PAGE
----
EU's Largest Marine Protected Area

The Scottish Government has submitted proposals to the EU that include plans for Europe’s largest marine area of nature conservation in waters west of Scotland. The designation of Hatton Bank as a Special Area of Conservation (SAC), located approximately 500 km west of Lewis, would cover an area of 15,694 square kilometres.

Hatton Bank would form part of a package of five new SACs in offshore waters to the west and north of Scotland. The new sites would collectively cover an area larger than the entire Highlands region and contribute to the Marine Protected Areas network, an EU requirement under the Habitats Directive.

The five SACs proposed for designation are:

* Hatton Bank in the North East Atlantic: a volcanic bank that stretches almost 500 km and up to 1,000 m in depth and is home to a wide variety of soft and hard corals

* Anton Dohrn Seamount, 200 km West of Scotland: a former volcano with steep cliffs descending 2,400m, which includes cold-water coral reefs and is a hotbed for marine biodiversity

* East Rockall Bank, 320 km west of Scotland: a stony reef with steep canyons descending more than 1,000 metres, which supports rare sea slug, sponges and lace corals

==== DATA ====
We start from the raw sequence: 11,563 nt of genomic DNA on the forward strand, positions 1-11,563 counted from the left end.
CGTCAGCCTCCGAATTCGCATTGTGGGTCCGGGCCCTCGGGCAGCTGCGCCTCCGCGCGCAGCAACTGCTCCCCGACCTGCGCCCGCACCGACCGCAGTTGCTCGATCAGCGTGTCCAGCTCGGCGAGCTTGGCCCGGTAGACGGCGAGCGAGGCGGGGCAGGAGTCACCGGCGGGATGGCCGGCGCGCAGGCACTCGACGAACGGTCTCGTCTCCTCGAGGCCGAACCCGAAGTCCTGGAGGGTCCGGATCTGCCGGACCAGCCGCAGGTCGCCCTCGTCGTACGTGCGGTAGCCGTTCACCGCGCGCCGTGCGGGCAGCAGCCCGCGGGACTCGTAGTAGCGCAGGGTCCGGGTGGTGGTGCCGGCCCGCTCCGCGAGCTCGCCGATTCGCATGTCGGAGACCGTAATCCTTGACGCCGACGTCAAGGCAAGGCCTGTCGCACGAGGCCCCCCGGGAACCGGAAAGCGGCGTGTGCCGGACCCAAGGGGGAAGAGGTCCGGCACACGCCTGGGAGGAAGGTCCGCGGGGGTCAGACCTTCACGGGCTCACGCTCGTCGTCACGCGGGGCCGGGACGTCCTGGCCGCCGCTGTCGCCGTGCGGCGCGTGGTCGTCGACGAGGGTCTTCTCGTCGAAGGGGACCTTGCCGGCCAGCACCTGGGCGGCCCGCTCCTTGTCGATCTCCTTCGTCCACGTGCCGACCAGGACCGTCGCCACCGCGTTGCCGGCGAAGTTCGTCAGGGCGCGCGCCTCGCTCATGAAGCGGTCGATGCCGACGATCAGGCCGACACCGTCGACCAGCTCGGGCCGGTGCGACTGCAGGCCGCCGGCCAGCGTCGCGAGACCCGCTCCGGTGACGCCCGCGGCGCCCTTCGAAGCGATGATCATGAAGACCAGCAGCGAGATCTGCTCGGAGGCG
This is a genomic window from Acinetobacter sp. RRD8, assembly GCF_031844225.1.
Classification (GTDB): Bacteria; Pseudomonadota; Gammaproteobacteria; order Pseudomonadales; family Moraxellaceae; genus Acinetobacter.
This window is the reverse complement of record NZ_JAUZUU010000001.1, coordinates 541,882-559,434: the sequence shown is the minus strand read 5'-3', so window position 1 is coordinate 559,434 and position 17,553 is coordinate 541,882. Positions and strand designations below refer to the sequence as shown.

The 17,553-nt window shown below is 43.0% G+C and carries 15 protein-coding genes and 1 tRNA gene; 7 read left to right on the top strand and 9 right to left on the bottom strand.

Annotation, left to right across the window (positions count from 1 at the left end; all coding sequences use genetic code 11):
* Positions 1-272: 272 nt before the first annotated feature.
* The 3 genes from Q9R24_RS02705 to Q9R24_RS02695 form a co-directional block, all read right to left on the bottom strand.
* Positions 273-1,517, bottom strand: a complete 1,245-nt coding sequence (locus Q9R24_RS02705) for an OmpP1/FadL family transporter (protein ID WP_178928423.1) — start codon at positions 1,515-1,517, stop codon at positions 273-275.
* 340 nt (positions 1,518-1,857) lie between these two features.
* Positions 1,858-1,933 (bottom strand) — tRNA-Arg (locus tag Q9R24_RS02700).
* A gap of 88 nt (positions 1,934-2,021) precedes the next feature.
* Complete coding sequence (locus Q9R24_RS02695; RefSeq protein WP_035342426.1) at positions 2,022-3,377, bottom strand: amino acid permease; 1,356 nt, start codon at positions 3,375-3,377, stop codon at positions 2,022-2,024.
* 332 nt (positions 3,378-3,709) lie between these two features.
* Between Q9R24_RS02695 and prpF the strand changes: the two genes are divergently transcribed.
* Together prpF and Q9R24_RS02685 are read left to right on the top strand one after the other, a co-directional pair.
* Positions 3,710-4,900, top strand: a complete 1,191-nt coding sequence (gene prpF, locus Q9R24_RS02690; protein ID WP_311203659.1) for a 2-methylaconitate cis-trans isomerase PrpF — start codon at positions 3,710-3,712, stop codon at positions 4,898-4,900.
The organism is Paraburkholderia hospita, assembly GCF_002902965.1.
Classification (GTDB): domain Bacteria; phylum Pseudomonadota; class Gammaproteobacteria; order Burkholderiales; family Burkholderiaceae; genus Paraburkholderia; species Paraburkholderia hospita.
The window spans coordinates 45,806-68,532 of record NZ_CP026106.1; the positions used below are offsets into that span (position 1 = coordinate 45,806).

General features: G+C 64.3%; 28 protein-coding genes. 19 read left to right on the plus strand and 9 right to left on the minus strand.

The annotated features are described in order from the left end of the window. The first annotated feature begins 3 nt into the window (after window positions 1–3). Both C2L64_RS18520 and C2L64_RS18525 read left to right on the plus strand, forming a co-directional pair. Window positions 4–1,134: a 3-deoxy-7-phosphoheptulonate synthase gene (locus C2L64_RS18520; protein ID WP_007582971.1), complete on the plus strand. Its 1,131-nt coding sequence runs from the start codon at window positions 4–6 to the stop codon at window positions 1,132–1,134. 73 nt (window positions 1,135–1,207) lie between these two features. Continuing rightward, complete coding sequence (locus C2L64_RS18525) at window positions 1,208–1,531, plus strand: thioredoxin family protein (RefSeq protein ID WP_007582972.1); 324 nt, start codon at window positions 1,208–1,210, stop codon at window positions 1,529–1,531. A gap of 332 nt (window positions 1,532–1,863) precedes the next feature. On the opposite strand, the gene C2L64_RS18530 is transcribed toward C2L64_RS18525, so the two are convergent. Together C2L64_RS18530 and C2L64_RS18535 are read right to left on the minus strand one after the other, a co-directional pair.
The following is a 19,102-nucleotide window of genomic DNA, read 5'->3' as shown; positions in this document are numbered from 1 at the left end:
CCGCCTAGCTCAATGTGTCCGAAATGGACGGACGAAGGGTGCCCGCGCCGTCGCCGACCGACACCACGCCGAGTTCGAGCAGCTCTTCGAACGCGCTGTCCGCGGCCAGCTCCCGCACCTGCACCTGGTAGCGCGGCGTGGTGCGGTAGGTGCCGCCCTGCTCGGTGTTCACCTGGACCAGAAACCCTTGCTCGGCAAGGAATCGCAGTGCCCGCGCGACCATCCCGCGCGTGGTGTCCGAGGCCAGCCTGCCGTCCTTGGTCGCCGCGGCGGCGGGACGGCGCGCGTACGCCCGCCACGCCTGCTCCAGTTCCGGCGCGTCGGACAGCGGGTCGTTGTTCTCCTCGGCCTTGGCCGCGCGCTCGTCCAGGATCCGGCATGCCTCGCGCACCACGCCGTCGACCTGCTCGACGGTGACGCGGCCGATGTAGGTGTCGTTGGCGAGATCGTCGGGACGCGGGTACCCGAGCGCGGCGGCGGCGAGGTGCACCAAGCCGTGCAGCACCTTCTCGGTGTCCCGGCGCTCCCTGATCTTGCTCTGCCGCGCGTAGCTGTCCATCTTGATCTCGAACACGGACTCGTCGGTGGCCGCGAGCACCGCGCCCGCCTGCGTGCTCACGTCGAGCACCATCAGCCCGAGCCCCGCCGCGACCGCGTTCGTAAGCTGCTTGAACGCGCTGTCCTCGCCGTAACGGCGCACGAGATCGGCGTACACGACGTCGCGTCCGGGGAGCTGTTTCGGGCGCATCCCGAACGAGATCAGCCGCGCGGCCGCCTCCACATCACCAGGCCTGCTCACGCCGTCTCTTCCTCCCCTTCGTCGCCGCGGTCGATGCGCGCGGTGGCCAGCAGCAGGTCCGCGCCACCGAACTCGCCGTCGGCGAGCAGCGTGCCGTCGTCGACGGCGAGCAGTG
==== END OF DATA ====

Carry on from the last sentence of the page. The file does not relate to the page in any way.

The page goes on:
* Pobie Bank Reef, 20 km east of Shetland: a stony and bedrock reef that supports many species, including cup corals and a unique sponge only found on the reef

* Solan Bank Reef, 50 km north of Cape Wrath: an ecosystem supporting many corals, sponges and brittlestars.

Richard Lochhead, Cabinet Secretary for Rural Affairs and the Environment, says: “Scotland’s seas provide rich and diverse ecosystems that are home to a wide array of plants and animals, including internationally important species. It’s our duty to protect this precious environment and these five SAC designations are a big step towards our commitments under the international Marine Protected Area networks. The Scottish Government and the Joint Nature Conservation Committee has carried out extensive and productive engagement with stakeholders – including the fishing industry – before these proposals were submitted.”

The EC Habitats Directive aims to conserve natural flora and fauna across the European Community. One of the measures to achieve this is by establishing the Natura 2000 network of Special Areas of Conservation sites for rare, endangered, vulnerable or endemic species.

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